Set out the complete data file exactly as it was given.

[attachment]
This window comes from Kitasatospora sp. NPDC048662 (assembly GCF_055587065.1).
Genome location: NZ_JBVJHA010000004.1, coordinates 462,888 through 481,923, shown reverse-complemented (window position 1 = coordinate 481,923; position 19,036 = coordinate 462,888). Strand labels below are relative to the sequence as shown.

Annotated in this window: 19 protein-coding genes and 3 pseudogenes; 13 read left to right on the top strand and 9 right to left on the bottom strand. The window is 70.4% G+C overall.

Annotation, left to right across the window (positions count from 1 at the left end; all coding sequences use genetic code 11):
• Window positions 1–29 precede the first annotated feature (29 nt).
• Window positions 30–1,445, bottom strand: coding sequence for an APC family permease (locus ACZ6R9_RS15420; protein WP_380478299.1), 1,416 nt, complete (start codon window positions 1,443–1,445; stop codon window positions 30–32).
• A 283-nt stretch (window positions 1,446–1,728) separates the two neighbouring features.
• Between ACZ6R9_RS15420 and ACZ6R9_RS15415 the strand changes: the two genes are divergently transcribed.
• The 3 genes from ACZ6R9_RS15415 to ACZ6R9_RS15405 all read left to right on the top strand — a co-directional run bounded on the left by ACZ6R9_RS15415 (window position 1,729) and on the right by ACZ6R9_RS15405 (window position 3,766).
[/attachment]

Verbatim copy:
This window comes from Kitasatospora sp. NPDC048662 (assembly GCF_055587065.1).
Genome location: NZ_JBVJHA010000004.1, coordinates 462,888 through 481,923, shown reverse-complemented (window position 1 = coordinate 481,923; position 19,036 = coordinate 462,888). Strand labels below are relative to the sequence as shown.

Annotated in this window: 19 protein-coding genes and 3 pseudogenes; 13 read left to right on the top strand and 9 right to left on the bottom strand. The window is 70.4% G+C overall.

Annotation, left to right across the window (positions count from 1 at the left end; all coding sequences use genetic code 11):
• Window positions 1–29 precede the first annotated feature (29 nt).
• Window positions 30–1,445, bottom strand: coding sequence for an APC family permease (locus ACZ6R9_RS15420; protein WP_380478299.1), 1,416 nt, complete (start codon window positions 1,443–1,445; stop codon window positions 30–32).
• A 283-nt stretch (window positions 1,446–1,728) separates the two neighbouring features.
• Between ACZ6R9_RS15420 and ACZ6R9_RS15415 the strand changes: the two genes are divergently transcribed.
• The 3 genes from ACZ6R9_RS15415 to ACZ6R9_RS15405 all read left to right on the top strand — a co-directional run bounded on the left by ACZ6R9_RS15415 (window position 1,729) and on the right by ACZ6R9_RS15405 (window position 3,766).